The first constitution was brief, flexible, and more closely modeled after the U.S. Constitution than later Arkansas constitutions were. For example, no salaries were set in the constitution, as later would be the case. Slavery was recognized, and emancipation required the consent of the owner. The governor, legislators, and county officials were elected by the people, while the secretary of state, auditor, treasurer, supreme and circuit court judges, and prosecuting attorneys were selected by joint legislative session. Governors, who would serve four-year terms, had to be at least thirty years of age and state residents for ten years. The constitution allowed all free adult white males to vote with no property or literacy restrictions, and the General Assembly was apportioned according to the free white male population.
The Second Arkansas Constitution (1861)
The first constitution remained in effect until Arkansas seceded from the Union on May 6, 1861. The new constitution was generally the same as the original, except for references to the Confederate States of America replacing references to the United States of America, a legal prerequisite to joining the Confederacy. The second constitution was ratified by the Secession Convention, chaired by David Walker of Fayetteville (Washington County), who had not favored secession.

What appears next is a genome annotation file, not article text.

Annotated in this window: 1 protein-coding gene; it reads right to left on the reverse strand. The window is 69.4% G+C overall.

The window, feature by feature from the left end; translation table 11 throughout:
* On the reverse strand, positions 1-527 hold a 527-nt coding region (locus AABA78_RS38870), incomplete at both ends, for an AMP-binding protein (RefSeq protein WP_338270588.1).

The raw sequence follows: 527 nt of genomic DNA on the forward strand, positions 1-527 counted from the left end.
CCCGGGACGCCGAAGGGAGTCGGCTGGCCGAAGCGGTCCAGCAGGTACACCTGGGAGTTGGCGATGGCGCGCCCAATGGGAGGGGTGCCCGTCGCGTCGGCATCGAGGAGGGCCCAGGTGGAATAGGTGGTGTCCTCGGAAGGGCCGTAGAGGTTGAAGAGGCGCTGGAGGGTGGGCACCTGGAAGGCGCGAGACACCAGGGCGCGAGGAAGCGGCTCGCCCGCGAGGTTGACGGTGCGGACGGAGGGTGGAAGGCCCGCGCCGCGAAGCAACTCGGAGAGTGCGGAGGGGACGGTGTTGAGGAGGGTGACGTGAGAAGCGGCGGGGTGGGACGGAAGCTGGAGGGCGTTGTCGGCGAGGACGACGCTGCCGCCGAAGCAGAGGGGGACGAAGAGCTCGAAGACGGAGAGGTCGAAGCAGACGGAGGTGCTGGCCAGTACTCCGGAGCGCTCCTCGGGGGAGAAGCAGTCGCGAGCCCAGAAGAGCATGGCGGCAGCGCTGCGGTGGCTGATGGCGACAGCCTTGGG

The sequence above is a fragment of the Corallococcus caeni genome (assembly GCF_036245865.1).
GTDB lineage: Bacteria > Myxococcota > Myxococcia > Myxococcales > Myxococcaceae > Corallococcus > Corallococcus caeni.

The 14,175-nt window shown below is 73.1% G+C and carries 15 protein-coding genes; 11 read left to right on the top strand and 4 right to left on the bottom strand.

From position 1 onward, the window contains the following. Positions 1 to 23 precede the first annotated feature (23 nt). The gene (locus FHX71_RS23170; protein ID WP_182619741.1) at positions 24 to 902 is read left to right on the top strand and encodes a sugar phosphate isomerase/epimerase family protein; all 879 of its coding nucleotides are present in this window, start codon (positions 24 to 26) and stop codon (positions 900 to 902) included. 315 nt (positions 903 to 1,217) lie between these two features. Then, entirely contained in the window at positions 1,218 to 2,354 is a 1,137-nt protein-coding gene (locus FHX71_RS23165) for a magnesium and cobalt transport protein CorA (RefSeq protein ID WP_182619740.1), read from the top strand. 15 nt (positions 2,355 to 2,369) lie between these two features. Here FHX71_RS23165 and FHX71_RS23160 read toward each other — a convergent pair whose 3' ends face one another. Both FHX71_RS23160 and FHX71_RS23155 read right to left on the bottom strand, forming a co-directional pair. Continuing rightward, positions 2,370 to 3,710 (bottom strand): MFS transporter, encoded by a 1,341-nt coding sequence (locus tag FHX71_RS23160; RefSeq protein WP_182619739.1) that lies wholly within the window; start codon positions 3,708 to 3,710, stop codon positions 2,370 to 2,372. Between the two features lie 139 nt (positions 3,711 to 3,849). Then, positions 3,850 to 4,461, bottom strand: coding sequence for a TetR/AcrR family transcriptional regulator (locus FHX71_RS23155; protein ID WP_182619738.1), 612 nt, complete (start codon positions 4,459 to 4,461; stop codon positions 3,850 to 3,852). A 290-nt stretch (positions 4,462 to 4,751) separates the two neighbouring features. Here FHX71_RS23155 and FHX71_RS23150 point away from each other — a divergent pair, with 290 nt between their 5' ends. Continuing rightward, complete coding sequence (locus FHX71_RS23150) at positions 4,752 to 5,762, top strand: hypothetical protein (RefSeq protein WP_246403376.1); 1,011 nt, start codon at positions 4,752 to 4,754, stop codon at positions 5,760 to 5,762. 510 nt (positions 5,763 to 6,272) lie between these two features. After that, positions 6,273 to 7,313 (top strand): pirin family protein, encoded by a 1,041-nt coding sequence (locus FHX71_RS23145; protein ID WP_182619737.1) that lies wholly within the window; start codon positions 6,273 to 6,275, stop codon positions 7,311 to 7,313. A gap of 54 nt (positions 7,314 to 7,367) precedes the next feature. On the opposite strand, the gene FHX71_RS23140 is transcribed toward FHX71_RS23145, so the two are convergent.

The Third Arkansas Constitution (1864)
Arkansas’s third constitution was written under the terms of Abraham Lincoln’s plan for wartime reconstruction, which aimed to hasten the reestablishment of loyal state governments in the South. Federal recognition and financial support would come once only ten percent of those who had voted in the state in 1860 took an oath of allegiance to the Union. Adopted on January 19, 1864, and ratified on March 14, 1864, in an election supervised by Federal soldiers, it provided for a Unionist state government even while a Confederate one, now exiled to Washington (Hempstead County), continued to exist.
The 1864 constitution abolished slavery and repudiated secession but did not define the rights former slaves would enjoy. Also, this constitution, unlike that of 1836, provided for the popular election of secretary of state, auditor, treasurer, and judges. It also created the office of lieutenant governor.
The Fourth Arkansas Constitution (1868)
Arkansas reentered the Union in 1868. The Reconstruction legislature ratified the new constitution on March 13, 1868, to begin the Reconstruction Era. Among other provisions, this constitution declared racial discrimination illegal, undertook to provide support for public education and for a university, and fixed legislative apportionments to favor counties with large African-American populations. This constitution was written under the terms of the Reconstruction Acts of 1867, by which Congress required former Confederate states to create new constitutions that allowed adult African-American males to vote. This constitution also greatly enhanced the power of the state government, especially the governor. Four-year terms were restored, and the governor was given broad power to appoint officials, including judges. This was necessary because the loyalty of many former Confederates was in question, so few of them were allowed to vote.